Individual components of near work had different effects. The strongest associations between myopia and near-work activities were for studying and reading for pleasure (Table 1) . In contrast to the concerns of parents, watching television, playing video games, or working on a computer at home were not associated with myopia. Having a television before the age of 12 for 1 to 3 years 59 and watching television from a close distance have been associated with myopia in Asia. 61 The risk did not behave in a dose–response fashion, however; having a television for longer periods was not associated with myopia. 59 The nearly universal exposure to television in the United States may make this a different variable than in Asia, where it may be more related to socioeconomic status. National prevalence estimates for myopia suggest that the impact of television is low. Adults who were born between 1917 and 1927 (presumed minimal exposure to television as children) had a prevalence of myopia as 45- to 54-year-old adults in 1971 to 1972 nearly identical with those who were born between 1947 and 1960 (12–17 years old in 1971 to 1972) with a greater exposure to television as children. 9 A decrease in the prevalence of myopia with age has been hypothesized to be due to increasing near-work demands in more recent decades. For example, prevalence estimates from the Framingham Offspring Eye Study show that 52% of adults aged 35 to 44 years are myopic, whereas only 20% of adults aged 65 to 74 years have myopia. 62 Our comparison of studies conducted nearly two decades apart argues against this assumption, indicating that this decrease in prevalence is due to age rather than increasing near-work demands placed on children with a more recent year of birth. 63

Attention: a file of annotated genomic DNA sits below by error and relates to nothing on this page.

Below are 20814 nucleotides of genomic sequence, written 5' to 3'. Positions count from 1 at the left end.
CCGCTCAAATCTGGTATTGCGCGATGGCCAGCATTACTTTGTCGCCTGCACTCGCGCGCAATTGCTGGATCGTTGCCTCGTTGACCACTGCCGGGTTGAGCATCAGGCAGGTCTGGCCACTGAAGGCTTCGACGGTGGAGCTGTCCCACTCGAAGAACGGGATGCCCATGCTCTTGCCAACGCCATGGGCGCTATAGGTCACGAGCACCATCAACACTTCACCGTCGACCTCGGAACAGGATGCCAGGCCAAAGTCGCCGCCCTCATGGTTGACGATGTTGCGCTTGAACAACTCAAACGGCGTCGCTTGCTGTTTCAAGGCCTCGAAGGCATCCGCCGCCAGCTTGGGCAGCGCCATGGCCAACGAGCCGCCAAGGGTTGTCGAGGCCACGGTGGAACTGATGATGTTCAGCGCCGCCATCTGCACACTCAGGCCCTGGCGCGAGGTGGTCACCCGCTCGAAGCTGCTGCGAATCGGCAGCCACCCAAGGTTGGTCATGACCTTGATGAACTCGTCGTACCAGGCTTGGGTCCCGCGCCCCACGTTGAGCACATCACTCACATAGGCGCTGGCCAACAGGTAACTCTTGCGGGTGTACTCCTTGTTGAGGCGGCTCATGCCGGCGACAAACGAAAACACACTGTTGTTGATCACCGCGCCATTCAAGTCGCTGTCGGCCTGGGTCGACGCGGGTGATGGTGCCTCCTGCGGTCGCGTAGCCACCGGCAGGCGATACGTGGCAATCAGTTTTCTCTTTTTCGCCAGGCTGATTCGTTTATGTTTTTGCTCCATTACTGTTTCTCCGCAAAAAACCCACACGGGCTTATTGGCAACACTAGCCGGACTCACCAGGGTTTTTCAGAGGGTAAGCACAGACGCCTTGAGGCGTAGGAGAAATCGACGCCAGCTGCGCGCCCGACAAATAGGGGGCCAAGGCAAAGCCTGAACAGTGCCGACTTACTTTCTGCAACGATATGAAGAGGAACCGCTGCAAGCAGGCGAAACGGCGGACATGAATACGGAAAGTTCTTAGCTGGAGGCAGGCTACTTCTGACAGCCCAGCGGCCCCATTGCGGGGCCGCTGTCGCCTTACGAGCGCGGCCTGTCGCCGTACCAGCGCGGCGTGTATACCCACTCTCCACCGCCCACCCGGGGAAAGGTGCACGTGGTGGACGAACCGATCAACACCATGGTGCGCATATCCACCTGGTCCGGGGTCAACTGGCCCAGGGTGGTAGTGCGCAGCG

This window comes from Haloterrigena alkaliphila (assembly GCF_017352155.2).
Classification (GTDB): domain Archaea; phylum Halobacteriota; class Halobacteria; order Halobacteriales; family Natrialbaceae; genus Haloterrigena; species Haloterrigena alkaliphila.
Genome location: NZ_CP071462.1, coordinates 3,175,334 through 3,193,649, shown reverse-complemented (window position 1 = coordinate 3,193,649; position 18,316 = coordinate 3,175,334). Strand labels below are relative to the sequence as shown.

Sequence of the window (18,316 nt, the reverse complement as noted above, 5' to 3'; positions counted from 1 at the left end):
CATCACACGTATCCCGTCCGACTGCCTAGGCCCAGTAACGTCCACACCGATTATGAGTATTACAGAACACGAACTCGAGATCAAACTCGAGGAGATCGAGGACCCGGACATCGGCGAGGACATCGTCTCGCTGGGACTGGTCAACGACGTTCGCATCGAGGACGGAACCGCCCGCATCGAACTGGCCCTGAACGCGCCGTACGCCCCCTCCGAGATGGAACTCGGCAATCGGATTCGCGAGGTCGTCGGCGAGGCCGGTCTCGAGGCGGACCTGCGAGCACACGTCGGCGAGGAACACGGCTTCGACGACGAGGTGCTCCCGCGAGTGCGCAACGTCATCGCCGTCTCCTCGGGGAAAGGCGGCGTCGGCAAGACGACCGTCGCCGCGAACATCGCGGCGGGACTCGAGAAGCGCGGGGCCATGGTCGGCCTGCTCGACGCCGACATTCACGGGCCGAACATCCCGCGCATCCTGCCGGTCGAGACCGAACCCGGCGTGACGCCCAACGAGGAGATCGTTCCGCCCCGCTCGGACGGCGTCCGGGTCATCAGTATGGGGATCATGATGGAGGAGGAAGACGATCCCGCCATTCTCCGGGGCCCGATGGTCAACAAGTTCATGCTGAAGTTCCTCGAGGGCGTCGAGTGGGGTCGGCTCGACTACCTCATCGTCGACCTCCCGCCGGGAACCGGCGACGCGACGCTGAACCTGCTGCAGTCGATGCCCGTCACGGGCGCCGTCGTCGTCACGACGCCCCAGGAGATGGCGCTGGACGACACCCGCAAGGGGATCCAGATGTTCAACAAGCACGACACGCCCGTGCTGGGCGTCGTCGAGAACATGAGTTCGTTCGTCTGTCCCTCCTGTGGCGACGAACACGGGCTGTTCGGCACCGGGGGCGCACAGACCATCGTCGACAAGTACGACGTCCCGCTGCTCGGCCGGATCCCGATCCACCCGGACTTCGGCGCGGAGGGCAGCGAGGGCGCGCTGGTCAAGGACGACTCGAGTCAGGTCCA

Children with myopia also tended to engage in a lower amount of sports activity. This result could be due to a more introverted personality among myopes, 64 65 limitations to physical activities because of wearing glasses, or perhaps a true protective effect for sports activities. An impractical clinical trial randomizing children to various levels of sports activities would be needed to establish such an effect. The positive association between sports activity and diopter-hours in Table 5 is counterintuitive, considering that myopia is related to higher levels of near work and lower levels of sports activity. The correlation is driven by the positive correlation between diopter-hours and sports activity in nonmyopes (Spearman r = 0.18, P = 0.002), but not in myopes (Spearman r = 0.016, P = 0.90).